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With further analysis on the potential benefit of using ED95 on environment aspects, the GHG emissions are calculated according to the Intergovernmental Panel on Climate Change (IPCC) methodology, which is included in the technology environmental database in LEAP system [23]. The renewable biofuel is treated as carbon-neutral emission while fossil CNG is considered only on the gaseous combustion. For detailed GHG emission analyses of various biofuel pathways, readers are referred elsewhere [24]. The emissions considered here are the exhaust of mobile combustion: CO2, CH4 and N2O. Equation 2 shows the simplified calculation method, while Table 7 shows the emission factor (EF) and the global warming potential (GWP) of the CNG fuel consumed. Figure 8b clearly shows that up to 500 KTOE of CNG could be reduced with the reduction in GHG emission of 30 kTon of CO2,eq per year.
Energies 04 00108 i001
Table 7. GHG calculation parameters of CNG fuel.
Table 7. GHG calculation parameters of CNG fuel.
CNG FuelCO2CH4N2O
EF (kg/TJ)55.5500.1
GWP (gCO2/g)125289
With a target of 9 ML/day ethanol utilization set in Thailand’s Alternative Energy Strategic Plan shown in Figure 2, Figure 9 shows ethanol demand prediction from selected cases of scenario analyses from Table 6. Without any policy push, the BAU case predicted that 9 ML/day target could be reached in 2028, six years delay from the target year 2022. With various degrees of ethanol promotion policy, the 9 ML/day target could be reached sooner. With an assumption that new fixed route NGV buses in Bangkok be replaced by ED95 buses starting from 2020 onward (case B1), an increase in ethanol demand is too slow (after 2024). Hence, policy implementation on ED95 technology should start from 2010, as in cases B2.1 and B2.2. With fixed route NGV buses replaced by ED95 buses both in Bangkok (after 2010) and provincial regions (after 2020, due to technology penetration lag), such as in case B2.2, the 9 ML/day target could be reached by 2025. Hence, it is inevitably suggested that ED95 fuel should be also considered for usage in other vehicle types currently powered with diesel.
Figure 9. Ethanol demand prediction from selected cases.
Figure 9. Ethanol demand prediction from selected cases.
Energies 04 00108 g009
With expansion of ED95 fuel to replace diesel consumption in other vehicle types, it is not surprising that targeting pick-up trucks (case C6) is the most effective to reach 9 ML/day target by 2024. However, as the ED95 technology is not yet commercially available for vehicles other than buses, the case C6 may not be probable. Another more sounding assumption is to shift the implementation period of fixed route buses in provincial regions from 2020 to 2015 with lessons learned from the Bangkok case starting in 2010. The dotted line in Figure 9 shows that a 9 ML/day target can be reached by 2023.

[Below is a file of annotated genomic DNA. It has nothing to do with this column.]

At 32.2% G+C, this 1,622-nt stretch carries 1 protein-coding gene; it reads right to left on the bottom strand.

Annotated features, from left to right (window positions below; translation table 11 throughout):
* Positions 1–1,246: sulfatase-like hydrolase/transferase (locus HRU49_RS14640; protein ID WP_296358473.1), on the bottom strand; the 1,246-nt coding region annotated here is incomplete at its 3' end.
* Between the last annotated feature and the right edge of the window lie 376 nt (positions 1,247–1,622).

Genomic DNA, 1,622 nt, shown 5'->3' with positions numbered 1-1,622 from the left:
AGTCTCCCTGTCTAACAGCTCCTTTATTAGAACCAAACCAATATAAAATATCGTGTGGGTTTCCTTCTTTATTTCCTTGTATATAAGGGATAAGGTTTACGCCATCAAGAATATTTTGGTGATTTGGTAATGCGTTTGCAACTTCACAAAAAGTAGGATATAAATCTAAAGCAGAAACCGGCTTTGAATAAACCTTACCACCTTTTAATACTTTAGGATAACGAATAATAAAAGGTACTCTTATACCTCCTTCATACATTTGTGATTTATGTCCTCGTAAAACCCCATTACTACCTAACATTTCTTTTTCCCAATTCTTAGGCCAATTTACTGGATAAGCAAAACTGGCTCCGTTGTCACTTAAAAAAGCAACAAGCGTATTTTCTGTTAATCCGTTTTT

5. Conclusions

The future energy consumption in the Thai transportation sector could be estimated by a mathematical model, which was developed in this work via the LEAP model and methodology. It must be noted that the predicted results may deviate from the actual energy consumption, which is affected by externalities such as sudden fuel price and consumer behaviors. Nevertheless, the predicted results can illustrate the energy demand trend with comparative capability to assess the impact of any policy push or new technology penetration. Within the scope of the present study, ethanol bus (ED95) technology was analyzed with the following results:
ED95 technology offers another mechanism to increase ethanol demand as projected by the Thailand Alternative Energy Strategic Plan (9 ML/day target in 2022).
ED95 buses should be introduced into fixed route buses in Bangkok from 2010 and later in provincial region from 2015 for most probable and effective promotion of ethanol utilization.
ED95 can be employed to decrease fossil fuel consumption and increase nation energy security from domestic renewable energy resources such as ethanol. Furthermore, greenhouse gas emissions could be reduced by switching from NGV to ED95 fuel technology.
However, further studies on the financial aspect, as well as infrastructure investment, should be considered for final assessment of the policy recommendation.

Acknowledgements

The authors would like to acknowledge financial support from Asian Transportation Research Society (ATRANS), Research Project A-09/003 (www.atransociety.com), as well as useful discussions with Jakapong Pongthanaisawan, Yossapong Laoonual, Sittha Sukkasi and Subongkoj Topaiboul.

List of Symbols and Abbreviations

B5
Biodiesel-blended (5% v/v) diesel
BAU
Business-as-usual
BKK
Bangkok
BOI
Board of Investment
CDM
Clean Development Mechanism
CI
Compression-Ignition
CNG
Compressed Natural Gas
DDF
Diesel Dual Fuel
DEDE
Department of Alternative Energy Development and Efficiency
DLT
Department of Land Transport
DS
Device share
E10
Ethanol-blended (10% v/v) gasoline
E20
Ethanol-blended (20% v/v) gasoline
EC
Energy Consumption (TJ)
ED95
A fuel mixture comprised of 95% ethanol and 5% additive
EDij
Energy demand of fuel type “i” from vehicle type “j” (L/year)
EFi
Emission factor of emission i (kg/TJ)
EM
Emission (kg CO2 equivalence)
ESCO
Energy service company
FEij
Fuel economy of registered vehicle type “j” that uses fuel type “i” (L/km)
GDP
Gross Domestic Product
GDPpCap
GDP per capita (Baht)
GHGs
Greenhouse gases
GWPi
Global warming potential of emission i (g CO2/g emission i)
i
Fuel type; emission type, (CO2, CH4, N2O)
IPCC
Intergovernmental Panel on Climate Change
j
Vehicle type
ktoe
Kiloton of oil equivalent
LEAP
Long range Energy Alternatives Planning system
LPG
Liquefied Petroleum Gas
ML
Million liters
Mmscfd
Million standard cubic feet per day
MSW
Municipal Solid Waste
MV
Motor Vehicle type
MW
Mega Watt
NGV
Natural Gas for Vehicle
NVij
Number of registered vehicle type “j” that uses fuel type “i” (number of vehicle)
PC
Passenger Car
Pop
Population (person)
R&D
Research and Development
sBus
Small rural bus
SI
Spark Ignition
τ
Reference year
THB
Thai baht currency
TJ
Tera (1012) joule
VKTj
Average distances traveled by vehicle type “j” in a year of interest (km/year)
VO
Vehicle Occupancy
yr
Year